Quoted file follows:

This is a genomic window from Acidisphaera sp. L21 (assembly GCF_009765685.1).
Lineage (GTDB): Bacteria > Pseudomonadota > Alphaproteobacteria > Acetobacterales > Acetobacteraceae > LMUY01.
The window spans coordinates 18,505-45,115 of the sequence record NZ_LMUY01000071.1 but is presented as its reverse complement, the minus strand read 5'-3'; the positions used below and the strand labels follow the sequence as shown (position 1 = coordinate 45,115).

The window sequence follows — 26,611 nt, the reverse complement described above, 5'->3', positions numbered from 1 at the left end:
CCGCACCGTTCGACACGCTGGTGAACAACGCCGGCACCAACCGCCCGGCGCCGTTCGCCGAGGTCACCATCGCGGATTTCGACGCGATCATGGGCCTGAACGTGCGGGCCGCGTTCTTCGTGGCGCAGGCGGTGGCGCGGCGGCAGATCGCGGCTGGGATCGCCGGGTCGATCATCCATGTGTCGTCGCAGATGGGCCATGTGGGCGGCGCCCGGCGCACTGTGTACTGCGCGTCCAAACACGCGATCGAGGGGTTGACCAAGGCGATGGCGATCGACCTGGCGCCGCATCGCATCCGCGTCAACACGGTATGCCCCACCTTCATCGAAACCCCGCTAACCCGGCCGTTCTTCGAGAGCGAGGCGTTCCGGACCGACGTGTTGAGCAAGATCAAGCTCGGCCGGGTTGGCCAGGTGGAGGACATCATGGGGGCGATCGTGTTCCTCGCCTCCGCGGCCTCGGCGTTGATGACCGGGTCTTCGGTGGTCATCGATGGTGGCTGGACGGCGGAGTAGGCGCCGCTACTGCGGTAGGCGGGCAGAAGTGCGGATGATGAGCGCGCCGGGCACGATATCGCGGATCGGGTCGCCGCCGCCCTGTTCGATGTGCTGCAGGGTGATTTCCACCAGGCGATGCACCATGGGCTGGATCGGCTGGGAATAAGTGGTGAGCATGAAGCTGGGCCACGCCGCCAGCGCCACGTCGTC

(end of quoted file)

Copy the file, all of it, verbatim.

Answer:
This is a genomic window from Acidisphaera sp. L21 (assembly GCF_009765685.1).
Lineage (GTDB): Bacteria > Pseudomonadota > Alphaproteobacteria > Acetobacterales > Acetobacteraceae > LMUY01.
The window spans coordinates 18,505-45,115 of the sequence record NZ_LMUY01000071.1 but is presented as its reverse complement, the minus strand read 5'-3'; the positions used below and the strand labels follow the sequence as shown (position 1 = coordinate 45,115).

The window sequence follows — 26,611 nt, the reverse complement described above, 5'->3', positions numbered from 1 at the left end:
CCGCACCGTTCGACACGCTGGTGAACAACGCCGGCACCAACCGCCCGGCGCCGTTCGCCGAGGTCACCATCGCGGATTTCGACGCGATCATGGGCCTGAACGTGCGGGCCGCGTTCTTCGTGGCGCAGGCGGTGGCGCGGCGGCAGATCGCGGCTGGGATCGCCGGGTCGATCATCCATGTGTCGTCGCAGATGGGCCATGTGGGCGGCGCCCGGCGCACTGTGTACTGCGCGTCCAAACACGCGATCGAGGGGTTGACCAAGGCGATGGCGATCGACCTGGCGCCGCATCGCATCCGCGTCAACACGGTATGCCCCACCTTCATCGAAACCCCGCTAACCCGGCCGTTCTTCGAGAGCGAGGCGTTCCGGACCGACGTGTTGAGCAAGATCAAGCTCGGCCGGGTTGGCCAGGTGGAGGACATCATGGGGGCGATCGTGTTCCTCGCCTCCGCGGCCTCGGCGTTGATGACCGGGTCTTCGGTGGTCATCGATGGTGGCTGGACGGCGGAGTAGGCGCCGCTACTGCGGTAGGCGGGCAGAAGTGCGGATGATGAGCGCGCCGGGCACGATATCGCGGATCGGGTCGCCGCCGCCCTGTTCGATGTGCTGCAGGGTGATTTCCACCAGGCGATGCACCATGGGCTGGATCGGCTGGGAATAAGTGGTGAGCATGAAGCTGGGCCACGCCGCCAGCGCCACGTCGTC